Boscastle to Port Isaac
38,000 steps, 2 blisters
“Human walking is a unique activity during which the body, step by step, teeters on the edge of catastrophe…Man’s bipedal mode of walking seems potentially catastrophic because only the rhythmic forward movement of first one leg and then the other keeps him from falling flat on his face.”
John Napier, “The Antiquity of Human Walking (quoted in Wanderlust by Rebecca Solnit)
Part of my intensive preparation for this trip included researching the likely weather. I discovered that March and April in Cornwall have some of the lowest average rainfall. I shouldn’t be surprised; I’ve had enough summer holidays in St Ives to know how much it rains in August.
The big Boscastle flood was also in August; Monday 16 August 2004. Even though the weather wasn’t too bad elsewhere on the coast, a mass of dark cloud anchored itself above the hills inland, and delivered a month’s rain in two hours. The result was a deluge down the narrow valley that passes through the town, which swept away houses and caravans, and the bridge. Around 50 cars were swept into the harbour. Amazingly, no one died.
The flood was all I knew about the town before arriving here. I now discover that it has other notable features, including a museum of witchcraft.
Boscastle looks lovely in the early morning, a hidden valley bathed in new sunshine. I wish I could stay longer. When I set off, the sky is pastel blue and the sunlight makes the gorse up the valley side glow like amber. There is rain promised later. But I comfort myself with the thought that Cornish weather promises are not always kept.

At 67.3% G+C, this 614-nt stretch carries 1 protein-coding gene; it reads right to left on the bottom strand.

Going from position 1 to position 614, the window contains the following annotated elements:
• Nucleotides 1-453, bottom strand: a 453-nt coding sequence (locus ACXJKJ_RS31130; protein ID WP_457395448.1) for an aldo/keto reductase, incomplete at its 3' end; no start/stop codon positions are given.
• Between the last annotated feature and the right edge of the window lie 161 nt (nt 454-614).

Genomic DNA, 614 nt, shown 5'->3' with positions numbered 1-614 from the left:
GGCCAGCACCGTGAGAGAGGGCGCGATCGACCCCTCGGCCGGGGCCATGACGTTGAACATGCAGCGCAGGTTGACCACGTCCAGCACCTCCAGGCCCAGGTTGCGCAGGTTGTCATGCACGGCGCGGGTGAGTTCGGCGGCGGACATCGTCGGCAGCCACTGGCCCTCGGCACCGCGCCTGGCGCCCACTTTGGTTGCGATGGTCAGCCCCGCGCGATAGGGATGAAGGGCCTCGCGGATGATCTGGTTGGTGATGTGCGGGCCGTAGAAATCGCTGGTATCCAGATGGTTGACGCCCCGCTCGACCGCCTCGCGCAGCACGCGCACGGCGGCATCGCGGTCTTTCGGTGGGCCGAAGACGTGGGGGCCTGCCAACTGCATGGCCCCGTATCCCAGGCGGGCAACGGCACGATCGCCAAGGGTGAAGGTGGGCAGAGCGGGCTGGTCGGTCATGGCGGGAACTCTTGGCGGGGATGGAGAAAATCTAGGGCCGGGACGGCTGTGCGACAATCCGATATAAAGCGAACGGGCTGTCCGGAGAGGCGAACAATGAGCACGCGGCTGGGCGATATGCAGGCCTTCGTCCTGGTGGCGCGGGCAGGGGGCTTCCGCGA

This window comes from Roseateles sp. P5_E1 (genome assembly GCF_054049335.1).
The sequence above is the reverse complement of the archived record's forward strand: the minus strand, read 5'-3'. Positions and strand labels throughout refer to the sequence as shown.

As I start to climb out of Boscastle, a sign says ‘Tintagel 4m’. The first stretch, after this initial climb, is gently up and down, across fields with patches of mud. The sun is out, although the hillsides show the varied shades of green that bespeak much rain. The sea is a whispering presence below, in a small cove called ‘Grower Gut’. It is a proper coast path here, staying close to the sea, not disappearing into the woods in the way that irritated Sam in north Devon.
After an hour, the Path plunges into Rocky Valley, a place as well named as High Cliff. At the bottom, a woman struggles along the uneven path with the aid of a rough stick. Her male companion walks ahead of her, hands in his coat pockets, offering no help. I take an instant, and unfounded, dislike to him. When I pass them a few minutes later, neither acknowledges me. Nor each other.
Coming out of Rocky Valley, a sign says ‘Boscastle 2 3/4m’ and ‘Tintagel 2 1/4’. Somewhere the sneaky Path has slipped in an extra mile. But the walking is easy and peaceful, apart from a clicking sound from my leg. After a football injury many years ago, I get occasional percussive noises from my knee. These are particularly loud today, as if I have an invisible companion, slapping his palm with a leather belt.
The walk to Tintagel is straightforward. I have looked forward to being here. It’s a place rich in history and legend, mainly concerning King Arthur, who was supposed to have been conceived here.
I know that there are people who probably take inspiration from the stories of Arthur: a noble British king, fighting off invaders from Europe; an inspiring tale for our times. But there is no evidence Arthur existed. The Tintagel castle ruins date from the thirteenth century, and Arthur (if he existed) would have been around hundreds of years earlier. There is however plenty of evidence that the Saxon invaders came anyway (and it’s their descendants, not Arthur’s, who are now rejecting Europe).